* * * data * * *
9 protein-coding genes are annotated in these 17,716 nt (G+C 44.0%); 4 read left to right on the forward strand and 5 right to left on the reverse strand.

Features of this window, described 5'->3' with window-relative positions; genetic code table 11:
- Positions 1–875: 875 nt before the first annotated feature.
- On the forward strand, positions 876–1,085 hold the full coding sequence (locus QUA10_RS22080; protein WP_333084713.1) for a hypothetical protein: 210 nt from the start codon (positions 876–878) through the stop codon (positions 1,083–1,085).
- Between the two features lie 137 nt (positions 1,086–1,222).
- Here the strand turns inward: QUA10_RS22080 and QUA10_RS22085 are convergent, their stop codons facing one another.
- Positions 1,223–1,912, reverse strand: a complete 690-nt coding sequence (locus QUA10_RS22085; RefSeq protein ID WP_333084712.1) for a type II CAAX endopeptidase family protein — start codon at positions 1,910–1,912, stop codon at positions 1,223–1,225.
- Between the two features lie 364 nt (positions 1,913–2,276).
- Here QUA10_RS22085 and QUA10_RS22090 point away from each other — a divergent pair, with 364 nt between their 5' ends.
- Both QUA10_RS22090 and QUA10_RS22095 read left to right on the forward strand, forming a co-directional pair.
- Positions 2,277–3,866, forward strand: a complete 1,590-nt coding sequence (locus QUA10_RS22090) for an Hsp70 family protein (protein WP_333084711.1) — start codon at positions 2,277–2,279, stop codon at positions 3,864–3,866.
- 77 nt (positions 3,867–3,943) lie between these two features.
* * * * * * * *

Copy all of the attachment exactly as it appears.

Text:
9 protein-coding genes are annotated in these 17,716 nt (G+C 44.0%); 4 read left to right on the forward strand and 5 right to left on the reverse strand.

Features of this window, described 5'->3' with window-relative positions; genetic code table 11:
- Positions 1–875: 875 nt before the first annotated feature.
- On the forward strand, positions 876–1,085 hold the full coding sequence (locus QUA10_RS22080; protein WP_333084713.1) for a hypothetical protein: 210 nt from the start codon (positions 876–878) through the stop codon (positions 1,083–1,085).
- Between the two features lie 137 nt (positions 1,086–1,222).
- Here the strand turns inward: QUA10_RS22080 and QUA10_RS22085 are convergent, their stop codons facing one another.
- Positions 1,223–1,912, reverse strand: a complete 690-nt coding sequence (locus QUA10_RS22085; RefSeq protein ID WP_333084712.1) for a type II CAAX endopeptidase family protein — start codon at positions 1,910–1,912, stop codon at positions 1,223–1,225.
- Between the two features lie 364 nt (positions 1,913–2,276).
- Here QUA10_RS22085 and QUA10_RS22090 point away from each other — a divergent pair, with 364 nt between their 5' ends.
- Both QUA10_RS22090 and QUA10_RS22095 read left to right on the forward strand, forming a co-directional pair.
- Positions 2,277–3,866, forward strand: a complete 1,590-nt coding sequence (locus QUA10_RS22090) for an Hsp70 family protein (protein WP_333084711.1) — start codon at positions 2,277–2,279, stop codon at positions 3,864–3,866.
- 77 nt (positions 3,867–3,943) lie between these two features.